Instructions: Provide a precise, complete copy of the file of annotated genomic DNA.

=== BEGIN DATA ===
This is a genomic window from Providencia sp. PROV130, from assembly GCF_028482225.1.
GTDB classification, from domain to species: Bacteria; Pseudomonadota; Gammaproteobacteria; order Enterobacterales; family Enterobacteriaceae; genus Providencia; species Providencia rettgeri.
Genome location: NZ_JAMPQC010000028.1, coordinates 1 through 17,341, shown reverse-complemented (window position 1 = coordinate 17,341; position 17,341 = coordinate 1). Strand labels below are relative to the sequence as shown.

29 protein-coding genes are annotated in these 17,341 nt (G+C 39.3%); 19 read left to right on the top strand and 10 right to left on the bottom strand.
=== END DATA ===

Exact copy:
This is a genomic window from Providencia sp. PROV130, from assembly GCF_028482225.1.
GTDB classification, from domain to species: Bacteria; Pseudomonadota; Gammaproteobacteria; order Enterobacterales; family Enterobacteriaceae; genus Providencia; species Providencia rettgeri.
Genome location: NZ_JAMPQC010000028.1, coordinates 1 through 17,341, shown reverse-complemented (window position 1 = coordinate 17,341; position 17,341 = coordinate 1). Strand labels below are relative to the sequence as shown.

29 protein-coding genes are annotated in these 17,341 nt (G+C 39.3%); 19 read left to right on the top strand and 10 right to left on the bottom strand.